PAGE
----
Origin: Spirits of the Past

I just finished watching this really good anime called “Origin: Spirits of the Past.” It was a beautiful anime, with incredible art, colors, and special affects, but it had an all-too-familiar plotline. Well, not the plot in itself, but the whole theme. All the same, I strongly, strongly recommend this.

When you watch this, there are quite a few things that you need to understand. Take, for instance, the beginning: it’s a bit confusing, but it is fascinating enough in itself that you ignore your confusion and let the movie guide you through, understanding as you travel along. I would just like to make a few notes on this.

The plotline is as such: 300 years from now, we encounter a dystopian Japan. (Dystopian, for those of you who don’t like vocab, means “a society in which the conditions of human life are miserable, characterized by human misery, poverty, opression, violence, disease, and/or pollution. Opposite of utopia, more widely known as “the ideal society.”) Everything is in ruins and plants, not humans, are the dominant race– they have colonized humans to be under their control, going as far as to killing humans and controlling their water supply. We arrive in Neutral City, which is a city that was built by three surviving humans who decided to coexist with the forest to live in peace. However, nearby is Ragna, a military city that is basically a huge weapons plant that is designed to destroy the malevolent forest.

How did the forest, where we used to find peace, become the evil danger to humans that it is in the future? The answer is such: extensive genetic engineering on trees, conducted on a research facility on the moon, in order to produce trees that could grow and flourish in hard, arrid conditions.

However, something went tragically amiss: the trees became conscious, after their growth rate was impatiently attempted to be sped up. The trees spread to earth in a fiery holocaust, creating an apocalypse and wiping out most of human civilization and, in addition, blowing a hole in the moon. We no longer have a moon that changes cycles to full, quarter, half, crescent, etc., we have a moon which appears to always be full, but is missing a huge chunk.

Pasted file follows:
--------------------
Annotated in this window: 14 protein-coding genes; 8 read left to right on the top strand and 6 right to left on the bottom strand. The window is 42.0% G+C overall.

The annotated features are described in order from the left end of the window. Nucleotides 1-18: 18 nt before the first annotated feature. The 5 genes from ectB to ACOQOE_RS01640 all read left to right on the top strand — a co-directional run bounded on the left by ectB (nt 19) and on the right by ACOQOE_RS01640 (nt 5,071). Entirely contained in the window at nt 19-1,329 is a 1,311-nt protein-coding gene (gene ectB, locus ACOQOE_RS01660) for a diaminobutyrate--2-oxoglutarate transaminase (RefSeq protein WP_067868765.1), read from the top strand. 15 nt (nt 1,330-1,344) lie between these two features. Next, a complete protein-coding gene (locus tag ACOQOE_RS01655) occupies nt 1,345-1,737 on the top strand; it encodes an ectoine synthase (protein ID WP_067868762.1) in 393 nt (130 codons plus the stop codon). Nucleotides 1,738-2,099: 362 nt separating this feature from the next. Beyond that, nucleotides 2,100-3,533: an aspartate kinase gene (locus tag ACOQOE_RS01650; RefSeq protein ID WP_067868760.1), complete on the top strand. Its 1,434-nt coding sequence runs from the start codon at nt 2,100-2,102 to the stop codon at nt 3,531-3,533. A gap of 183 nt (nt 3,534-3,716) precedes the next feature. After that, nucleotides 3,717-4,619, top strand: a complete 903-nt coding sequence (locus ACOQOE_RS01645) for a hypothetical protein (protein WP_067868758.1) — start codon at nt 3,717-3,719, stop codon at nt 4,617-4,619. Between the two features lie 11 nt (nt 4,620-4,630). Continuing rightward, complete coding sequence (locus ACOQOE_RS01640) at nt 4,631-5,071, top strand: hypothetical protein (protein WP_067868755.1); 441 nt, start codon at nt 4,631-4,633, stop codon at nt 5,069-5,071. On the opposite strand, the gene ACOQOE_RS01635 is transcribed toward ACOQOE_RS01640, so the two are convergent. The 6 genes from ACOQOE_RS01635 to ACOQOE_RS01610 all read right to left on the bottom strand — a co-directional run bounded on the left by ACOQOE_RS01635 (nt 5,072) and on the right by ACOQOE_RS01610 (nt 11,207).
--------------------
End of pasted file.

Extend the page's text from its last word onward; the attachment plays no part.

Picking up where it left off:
Now, the movie begins by explaining what happened, but we don’t really understand that yet. We see Earth, and we see the moon with trees growing off of it at an alarmingly fast rate, then spreading toward Earth. As they do, they begin to form in the shape of beasts, an almost dragon-like animal with red eyes, created from interwoven trees.

We begin to see explosions as pieces of the moon and the trees dive into the Earth– and for a moment, we see a young girl also. Her head snaps up and her hair, a strange lavender color, flies about her face, but we only see one eye, which looks terrified and filled with fear. This is confusing and took me watching the movie twice to understand: this young woman is the “forest.” The young woman eventually splits in two, which we discover later, as two seperate and at the same time joined girls. One of them has orange-blond hair and has only her right eye visible, which is a deep red, and speaks in a husky, scratchy voice that suggets bitterness and even hostility. The other girl has chestnut hair and has her left eye visible, which is violet. She speaks in a high, girlish voice that is full of anxiousness and vulnerability. They represent, speak for the forest, dictating to the humans in Neutral City the forest’s feelings.

Enter Agito– a normal boy living a normal life. He and his best friend Cain, while trying to steal some water from the city’s water hole, are caught by the Druids– another confusing aspect. Druids are the forest’s soldiers– half human, half plant.